Shortly after that however, a few of my Twitter followers made me aware that they were both gay and offended by the joke. And truthfully, I could not understand why. I do know that humor always points to the peccadillos or absurdities or glaring generalities of some kind of group or another – short, fat, bald, blonde, ethnic, smart, dumb, rich, poor, etc. It is hard to tell any kind of joke that couldn’t be seen as offensive to someone. But I truly did not understand why a gay person would be particularly offended by this routine.
However, troubled by the reaction of some, I asked a few of my gay friends about it. And at first, even they couldn’t quite find the offense in the bit. But as we explored it, we began to realize what was implied under the humor. I was basing my use of the word “gay” on the silly generalization that real men don’t do gentile, refined things and that my portrayal of the cricket pitch was pointedly effeminate , thereby suggesting that effeminate and gay were synonymous.
But what we really got down to is quite serious. It is not that we can’t laugh at and with each other. It is not a question of oversensitivity. The problem is that today, as I write this, young men and women whose behaviors, choices or attitudes are not deemed “man enough” or “normal” are being subjected to all kinds of abuse from verbal to physical to societal. They are being demeaned and threatened because they don’t fit the group’s idea of what a “real man” or a “real woman” are supposed to look like, act like and feel like.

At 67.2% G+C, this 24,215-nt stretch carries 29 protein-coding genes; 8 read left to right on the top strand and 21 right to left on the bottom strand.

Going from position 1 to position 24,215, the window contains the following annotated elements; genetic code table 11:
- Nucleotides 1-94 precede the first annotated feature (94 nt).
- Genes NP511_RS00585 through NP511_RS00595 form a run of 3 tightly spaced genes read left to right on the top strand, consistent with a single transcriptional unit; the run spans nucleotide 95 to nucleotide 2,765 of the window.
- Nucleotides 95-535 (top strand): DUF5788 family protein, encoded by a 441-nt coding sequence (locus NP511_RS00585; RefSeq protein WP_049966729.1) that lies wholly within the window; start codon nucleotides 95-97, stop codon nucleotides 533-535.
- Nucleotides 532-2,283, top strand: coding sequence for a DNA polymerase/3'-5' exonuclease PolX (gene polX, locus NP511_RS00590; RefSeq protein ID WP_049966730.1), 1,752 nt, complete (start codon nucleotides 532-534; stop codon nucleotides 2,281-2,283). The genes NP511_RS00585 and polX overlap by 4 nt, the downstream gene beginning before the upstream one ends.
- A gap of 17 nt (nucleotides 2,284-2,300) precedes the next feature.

For these people, my building a joke upon the premise I did added to the pejorative stereotype that they are forced to deal with everyday. It is at the very heart of this whole ugly world of bullying that has been getting rightful and overdue attention in the media. And with my well-intentioned comedy bit, I played right into those hurtful assumptions and diminishments.
And the worst part is – I should know better. My daily life is filled with gay men and women, both socially and professionally. I am profoundly aware of the challenges these friends of mine face and I have openly advocated on their behalf. Plus, in my own small way, I have lived some of their experience. Growing up in the ‘70’s in a town that revered it’s school sports and athletes, I was quite the outsider listening to my musical theater albums, studying voice and dance and spending all my free time on the stage. Many of the same taunts and jeers and attitudes leveled at young gay men and women were thrown at me and on occasion I too was met with violence or the threat of violence.
So one might think that all these years later I might be able to intuit that my little cricket routine could make some person who has already been made to feel alien and outcast feel even worse or add to the conditions that create their alienation. But in this instance, I did not make the connection. I didn’t get it.